Throughout the summer – particularly late summer in August into September – I’m sent various photos of “exotic” species encountered by anglers in the New Jersey, Delaware Bay region. Often times I’m able to identify the catches right away, but in most cases I end up sending images over to staffers at the New Jersey Division of Fish & Wildlife (NJDFW) for an assist in identification. They’re about 99.9% with their ID’s, but even in some cases the catches are simply too weird, even for the pros.
Capt. Mike Greene asked “Any idea what this is? Caught it out by the Ridge on a peanut bunker.” This one remains a mystery. “Got the pic, still trying to figure out what it is,” said NJDFW Fisheries Biologist and Artificial Reef Coordinator Peter Clarke, adding “Looks like a jack of sorts, just not sure what yet.” Jury is still out.
Caught this juvenile gag grouper at my shore house today in New Jersey,” said Tyler Walker over the Labor Day weekend, who reported this catch from the dock behind his house. “Thought it was very cool to see a tropical fish up here in Jersey,” Tyler added. Personally, I’d like to catch – and cook – his daddy!
Andrew Moseley caught a few ribbonfish at the Ocean City Reef site over the Labor Day weekend, adding “Absolutely one of the most beautiful fishes I’ve ever seen (alive),” Andrew said. After a quick check of Wikipedia Andrew learned the ribbonfish is prized by the Japanese, even if Americans consider it a “trash fish.”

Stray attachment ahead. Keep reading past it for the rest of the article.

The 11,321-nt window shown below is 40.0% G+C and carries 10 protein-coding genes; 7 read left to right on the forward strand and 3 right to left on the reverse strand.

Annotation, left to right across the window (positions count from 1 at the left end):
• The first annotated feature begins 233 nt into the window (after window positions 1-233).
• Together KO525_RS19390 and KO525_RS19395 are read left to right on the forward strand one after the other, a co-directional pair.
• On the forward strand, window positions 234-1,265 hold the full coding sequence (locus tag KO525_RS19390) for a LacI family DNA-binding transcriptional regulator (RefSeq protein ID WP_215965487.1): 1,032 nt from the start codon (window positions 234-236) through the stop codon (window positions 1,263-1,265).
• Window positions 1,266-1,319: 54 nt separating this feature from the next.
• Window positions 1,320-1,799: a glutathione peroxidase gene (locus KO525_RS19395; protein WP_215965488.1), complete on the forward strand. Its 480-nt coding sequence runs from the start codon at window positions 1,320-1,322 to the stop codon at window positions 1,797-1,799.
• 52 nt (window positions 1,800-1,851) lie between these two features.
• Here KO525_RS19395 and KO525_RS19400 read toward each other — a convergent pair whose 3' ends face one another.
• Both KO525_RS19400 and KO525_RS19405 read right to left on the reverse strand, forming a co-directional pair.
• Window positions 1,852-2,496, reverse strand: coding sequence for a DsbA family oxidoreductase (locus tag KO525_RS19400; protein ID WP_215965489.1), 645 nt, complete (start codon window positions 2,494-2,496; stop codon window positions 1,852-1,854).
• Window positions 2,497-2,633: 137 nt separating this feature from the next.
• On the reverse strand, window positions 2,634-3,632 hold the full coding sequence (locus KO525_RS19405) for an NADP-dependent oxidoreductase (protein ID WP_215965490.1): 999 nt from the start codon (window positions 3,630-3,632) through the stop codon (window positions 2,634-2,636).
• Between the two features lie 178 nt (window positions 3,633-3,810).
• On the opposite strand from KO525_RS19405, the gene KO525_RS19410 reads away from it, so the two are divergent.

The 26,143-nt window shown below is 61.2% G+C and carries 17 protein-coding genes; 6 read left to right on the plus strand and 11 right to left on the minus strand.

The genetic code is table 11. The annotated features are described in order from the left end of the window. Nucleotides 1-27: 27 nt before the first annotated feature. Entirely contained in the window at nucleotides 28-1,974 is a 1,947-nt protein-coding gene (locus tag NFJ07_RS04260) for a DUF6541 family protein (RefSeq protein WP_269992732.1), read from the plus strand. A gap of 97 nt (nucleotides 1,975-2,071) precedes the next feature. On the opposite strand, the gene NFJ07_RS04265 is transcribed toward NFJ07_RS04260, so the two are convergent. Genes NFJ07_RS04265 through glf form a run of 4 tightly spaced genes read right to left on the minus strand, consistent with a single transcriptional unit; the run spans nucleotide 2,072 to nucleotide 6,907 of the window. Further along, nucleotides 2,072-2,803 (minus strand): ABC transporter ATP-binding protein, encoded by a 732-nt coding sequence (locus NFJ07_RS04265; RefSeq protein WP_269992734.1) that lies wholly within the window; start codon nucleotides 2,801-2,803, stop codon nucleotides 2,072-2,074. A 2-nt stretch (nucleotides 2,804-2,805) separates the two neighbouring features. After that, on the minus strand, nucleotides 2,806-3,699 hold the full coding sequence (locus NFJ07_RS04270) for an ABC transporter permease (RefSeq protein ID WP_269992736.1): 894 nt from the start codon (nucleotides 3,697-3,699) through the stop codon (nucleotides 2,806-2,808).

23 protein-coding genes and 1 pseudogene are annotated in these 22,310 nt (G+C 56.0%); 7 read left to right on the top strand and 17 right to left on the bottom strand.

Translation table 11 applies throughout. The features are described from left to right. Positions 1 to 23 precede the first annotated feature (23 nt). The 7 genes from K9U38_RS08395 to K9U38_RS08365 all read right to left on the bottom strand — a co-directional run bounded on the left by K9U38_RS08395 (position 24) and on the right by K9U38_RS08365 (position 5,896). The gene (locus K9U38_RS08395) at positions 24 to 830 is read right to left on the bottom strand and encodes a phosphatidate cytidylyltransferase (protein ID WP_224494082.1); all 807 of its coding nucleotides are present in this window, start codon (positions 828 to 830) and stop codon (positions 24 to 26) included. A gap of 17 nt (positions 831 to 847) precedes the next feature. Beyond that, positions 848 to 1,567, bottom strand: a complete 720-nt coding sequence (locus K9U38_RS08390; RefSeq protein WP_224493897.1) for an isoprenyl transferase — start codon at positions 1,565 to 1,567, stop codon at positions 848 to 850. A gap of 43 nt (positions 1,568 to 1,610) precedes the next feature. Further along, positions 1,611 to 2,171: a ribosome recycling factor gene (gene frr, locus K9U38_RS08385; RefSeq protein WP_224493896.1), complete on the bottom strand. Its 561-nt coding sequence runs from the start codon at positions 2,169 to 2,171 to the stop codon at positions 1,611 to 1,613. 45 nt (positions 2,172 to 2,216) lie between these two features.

Steve Coponi of Hazlet was out on the family boat LIV-VEN 4 REEL about 20 miles out of Atlantic Highlands working the pots for mahi with a Tsunami shad and snared this 3-1/2-pound tripletail that taped out to about 17-1/2 inches in length. According to Phil at the Tackle Box, Steve had to do a little fancy rod work to maneuver this exotic away from the pot line.
“Hey Jim here’s another weird one caught by buddy Dave Greenlaw in front of Fortescue, I think it’s a mangrove snapper,” emailed Steven Houghton. Again, I turned to NJDFW’s Peter Clarke who said, “that there is a pigfish.” Colorful members of the grunt family, the pigfish is rarely caught north of Virginia, making this an exotic catch for Delaware Bay
Joel Wakefield laid down the rod and reel for a quick dip in the South Jersey surf back in August and was able to grab hold of this flying fish. Not actually a “flier” in the bird sense, the flying fish uses its wing-like fins to glide considerable distances over the water’s surface, often to evade offshore predators like tuna and marlin.
Capt. Andy at Riptide Bait & Tackle in Brigantine emailed this photo over to us for ID in late August, but quickly answered the question by saying “it’s a houndfish!” An interesting catch that appears in The Fisherman reports annually, New Jersey is about the northernmost range for the houndfish which can also be found as far south as Brazil in the Western Atlantic.